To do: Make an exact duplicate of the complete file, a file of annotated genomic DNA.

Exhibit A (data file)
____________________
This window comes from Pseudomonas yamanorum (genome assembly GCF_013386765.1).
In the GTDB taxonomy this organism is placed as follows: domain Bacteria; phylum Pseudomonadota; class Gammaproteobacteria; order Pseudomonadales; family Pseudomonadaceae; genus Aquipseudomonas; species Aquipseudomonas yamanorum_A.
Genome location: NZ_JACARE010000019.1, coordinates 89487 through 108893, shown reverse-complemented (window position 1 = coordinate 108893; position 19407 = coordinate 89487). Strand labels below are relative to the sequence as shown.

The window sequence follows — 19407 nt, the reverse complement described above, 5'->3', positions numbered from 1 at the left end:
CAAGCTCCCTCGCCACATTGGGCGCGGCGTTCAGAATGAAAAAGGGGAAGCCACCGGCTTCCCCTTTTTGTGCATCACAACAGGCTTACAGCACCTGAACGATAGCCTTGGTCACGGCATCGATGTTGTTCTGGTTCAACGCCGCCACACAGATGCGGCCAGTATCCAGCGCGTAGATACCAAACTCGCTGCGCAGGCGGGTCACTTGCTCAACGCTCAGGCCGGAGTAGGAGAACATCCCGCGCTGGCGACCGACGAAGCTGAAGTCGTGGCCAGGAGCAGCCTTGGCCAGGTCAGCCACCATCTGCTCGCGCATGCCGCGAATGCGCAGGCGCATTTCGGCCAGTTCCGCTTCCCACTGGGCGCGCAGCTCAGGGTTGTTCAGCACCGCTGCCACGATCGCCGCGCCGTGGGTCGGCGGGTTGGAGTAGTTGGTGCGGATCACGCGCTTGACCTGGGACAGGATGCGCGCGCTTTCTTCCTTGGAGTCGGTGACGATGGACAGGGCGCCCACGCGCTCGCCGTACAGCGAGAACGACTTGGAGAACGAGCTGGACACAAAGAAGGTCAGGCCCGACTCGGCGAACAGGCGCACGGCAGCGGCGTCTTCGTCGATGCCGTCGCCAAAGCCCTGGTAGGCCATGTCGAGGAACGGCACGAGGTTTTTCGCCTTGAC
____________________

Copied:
This window comes from Pseudomonas yamanorum (genome assembly GCF_013386765.1).
In the GTDB taxonomy this organism is placed as follows: domain Bacteria; phylum Pseudomonadota; class Gammaproteobacteria; order Pseudomonadales; family Pseudomonadaceae; genus Aquipseudomonas; species Aquipseudomonas yamanorum_A.
Genome location: NZ_JACARE010000019.1, coordinates 89487 through 108893, shown reverse-complemented (window position 1 = coordinate 108893; position 19407 = coordinate 89487). Strand labels below are relative to the sequence as shown.

The window sequence follows — 19407 nt, the reverse complement described above, 5'->3', positions numbered from 1 at the left end:
CAAGCTCCCTCGCCACATTGGGCGCGGCGTTCAGAATGAAAAAGGGGAAGCCACCGGCTTCCCCTTTTTGTGCATCACAACAGGCTTACAGCACCTGAACGATAGCCTTGGTCACGGCATCGATGTTGTTCTGGTTCAACGCCGCCACACAGATGCGGCCAGTATCCAGCGCGTAGATACCAAACTCGCTGCGCAGGCGGGTCACTTGCTCAACGCTCAGGCCGGAGTAGGAGAACATCCCGCGCTGGCGACCGACGAAGCTGAAGTCGTGGCCAGGAGCAGCCTTGGCCAGGTCAGCCACCATCTGCTCGCGCATGCCGCGAATGCGCAGGCGCATTTCGGCCAGTTCCGCTTCCCACTGGGCGCGCAGCTCAGGGTTGTTCAGCACCGCTGCCACGATCGCCGCGCCGTGGGTCGGCGGGTTGGAGTAGTTGGTGCGGATCACGCGCTTGACCTGGGACAGGATGCGCGCGCTTTCTTCCTTGGAGTCGGTGACGATGGACAGGGCGCCCACGCGCTCGCCGTACAGCGAGAACGACTTGGAGAACGAGCTGGACACAAAGAAGGTCAGGCCCGACTCGGCGAACAGGCGCACGGCAGCGGCGTCTTCGTCGATGCCGTCGCCAAAGCCCTGGTAGGCCATGTCGAGGAACGGCACGAGGTTTTTCGCCTTGAC